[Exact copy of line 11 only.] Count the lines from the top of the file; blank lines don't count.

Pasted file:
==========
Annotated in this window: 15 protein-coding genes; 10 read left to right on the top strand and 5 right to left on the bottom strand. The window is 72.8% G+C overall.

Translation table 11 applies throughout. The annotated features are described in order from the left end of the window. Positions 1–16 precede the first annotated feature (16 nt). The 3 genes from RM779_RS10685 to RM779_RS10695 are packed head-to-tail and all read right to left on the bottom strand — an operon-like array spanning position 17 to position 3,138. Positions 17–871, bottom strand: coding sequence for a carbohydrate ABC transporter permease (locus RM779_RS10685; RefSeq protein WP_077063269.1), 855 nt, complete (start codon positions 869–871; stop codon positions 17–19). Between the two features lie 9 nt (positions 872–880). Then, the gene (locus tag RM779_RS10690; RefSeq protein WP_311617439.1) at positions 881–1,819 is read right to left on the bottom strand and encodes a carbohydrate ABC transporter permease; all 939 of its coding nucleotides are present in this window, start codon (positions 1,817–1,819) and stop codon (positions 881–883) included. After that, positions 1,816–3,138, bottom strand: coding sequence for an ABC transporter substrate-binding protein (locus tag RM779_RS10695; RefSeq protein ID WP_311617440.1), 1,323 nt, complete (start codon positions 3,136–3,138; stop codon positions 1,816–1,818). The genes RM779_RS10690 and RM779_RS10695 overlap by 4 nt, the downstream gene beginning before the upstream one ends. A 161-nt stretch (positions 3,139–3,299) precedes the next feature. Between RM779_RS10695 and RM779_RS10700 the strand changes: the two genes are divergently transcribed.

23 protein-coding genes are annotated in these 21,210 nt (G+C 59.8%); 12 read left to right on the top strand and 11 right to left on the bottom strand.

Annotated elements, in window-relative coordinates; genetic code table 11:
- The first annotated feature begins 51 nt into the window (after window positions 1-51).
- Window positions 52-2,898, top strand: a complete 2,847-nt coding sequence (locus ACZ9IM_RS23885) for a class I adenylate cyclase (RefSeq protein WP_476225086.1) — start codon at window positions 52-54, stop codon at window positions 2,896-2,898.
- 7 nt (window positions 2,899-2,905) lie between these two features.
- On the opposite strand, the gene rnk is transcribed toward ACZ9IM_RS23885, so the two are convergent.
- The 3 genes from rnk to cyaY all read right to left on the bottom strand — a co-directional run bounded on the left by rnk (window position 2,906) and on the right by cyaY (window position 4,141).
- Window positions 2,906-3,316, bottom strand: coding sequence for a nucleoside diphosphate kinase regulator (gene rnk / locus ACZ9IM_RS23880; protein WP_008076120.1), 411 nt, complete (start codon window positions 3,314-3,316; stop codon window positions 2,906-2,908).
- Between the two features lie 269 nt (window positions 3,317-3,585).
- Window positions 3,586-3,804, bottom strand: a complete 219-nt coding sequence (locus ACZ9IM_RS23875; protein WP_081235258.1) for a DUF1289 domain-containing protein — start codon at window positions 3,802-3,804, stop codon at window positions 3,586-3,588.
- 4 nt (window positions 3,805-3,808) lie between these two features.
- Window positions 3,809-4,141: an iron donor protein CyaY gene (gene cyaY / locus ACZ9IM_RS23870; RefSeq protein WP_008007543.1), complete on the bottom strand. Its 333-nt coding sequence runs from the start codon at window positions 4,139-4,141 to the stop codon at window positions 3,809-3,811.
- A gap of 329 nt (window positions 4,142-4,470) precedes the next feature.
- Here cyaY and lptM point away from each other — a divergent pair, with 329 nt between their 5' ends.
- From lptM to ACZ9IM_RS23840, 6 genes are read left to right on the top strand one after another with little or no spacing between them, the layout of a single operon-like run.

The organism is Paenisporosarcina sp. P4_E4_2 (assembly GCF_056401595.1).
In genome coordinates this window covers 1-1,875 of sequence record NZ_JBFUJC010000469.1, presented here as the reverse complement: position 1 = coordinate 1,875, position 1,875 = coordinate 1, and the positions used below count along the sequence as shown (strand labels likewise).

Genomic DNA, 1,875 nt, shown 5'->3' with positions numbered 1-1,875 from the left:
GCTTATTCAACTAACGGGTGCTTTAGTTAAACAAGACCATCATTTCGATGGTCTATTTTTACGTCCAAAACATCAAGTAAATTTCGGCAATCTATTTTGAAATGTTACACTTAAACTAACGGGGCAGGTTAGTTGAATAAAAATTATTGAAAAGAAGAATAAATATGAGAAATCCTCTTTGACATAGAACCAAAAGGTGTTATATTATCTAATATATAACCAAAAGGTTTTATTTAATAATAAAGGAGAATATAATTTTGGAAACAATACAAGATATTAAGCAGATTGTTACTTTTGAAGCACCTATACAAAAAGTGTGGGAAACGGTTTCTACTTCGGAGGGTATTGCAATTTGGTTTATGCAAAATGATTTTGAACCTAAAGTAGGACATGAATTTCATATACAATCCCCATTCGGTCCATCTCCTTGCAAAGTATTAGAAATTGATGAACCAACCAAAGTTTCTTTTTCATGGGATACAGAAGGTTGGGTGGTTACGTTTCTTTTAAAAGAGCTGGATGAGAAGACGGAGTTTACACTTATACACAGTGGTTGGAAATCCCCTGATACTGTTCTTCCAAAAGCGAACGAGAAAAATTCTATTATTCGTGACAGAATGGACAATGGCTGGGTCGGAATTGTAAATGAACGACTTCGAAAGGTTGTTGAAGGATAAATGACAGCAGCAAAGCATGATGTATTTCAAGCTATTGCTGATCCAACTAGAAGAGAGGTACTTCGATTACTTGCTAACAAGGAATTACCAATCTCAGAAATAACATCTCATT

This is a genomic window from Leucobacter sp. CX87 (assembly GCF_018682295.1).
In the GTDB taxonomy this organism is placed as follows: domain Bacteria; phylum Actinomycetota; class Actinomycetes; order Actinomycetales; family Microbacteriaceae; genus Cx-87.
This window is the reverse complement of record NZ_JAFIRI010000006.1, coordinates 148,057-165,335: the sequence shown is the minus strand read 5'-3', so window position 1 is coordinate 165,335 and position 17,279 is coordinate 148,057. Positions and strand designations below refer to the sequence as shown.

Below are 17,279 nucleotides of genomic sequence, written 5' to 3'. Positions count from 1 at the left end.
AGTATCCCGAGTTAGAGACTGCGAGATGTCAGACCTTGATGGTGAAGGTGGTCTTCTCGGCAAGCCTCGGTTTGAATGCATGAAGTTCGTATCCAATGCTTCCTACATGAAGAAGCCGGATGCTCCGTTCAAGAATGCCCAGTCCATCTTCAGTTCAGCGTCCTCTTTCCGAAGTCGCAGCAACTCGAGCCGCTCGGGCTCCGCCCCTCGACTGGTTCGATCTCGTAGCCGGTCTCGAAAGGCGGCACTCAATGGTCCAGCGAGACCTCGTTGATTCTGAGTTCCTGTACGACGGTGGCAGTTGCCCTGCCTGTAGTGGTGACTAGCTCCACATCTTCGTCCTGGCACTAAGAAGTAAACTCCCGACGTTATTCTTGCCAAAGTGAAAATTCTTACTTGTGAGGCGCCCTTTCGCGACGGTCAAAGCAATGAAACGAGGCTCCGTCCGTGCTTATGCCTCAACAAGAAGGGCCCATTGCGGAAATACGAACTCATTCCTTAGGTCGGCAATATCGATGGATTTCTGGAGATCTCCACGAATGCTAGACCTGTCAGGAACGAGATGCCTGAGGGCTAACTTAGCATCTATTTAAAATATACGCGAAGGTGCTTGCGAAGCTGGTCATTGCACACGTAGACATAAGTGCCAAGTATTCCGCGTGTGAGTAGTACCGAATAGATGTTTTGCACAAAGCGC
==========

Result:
- Between the two features lie 269 nt (window positions 3,317-3,585).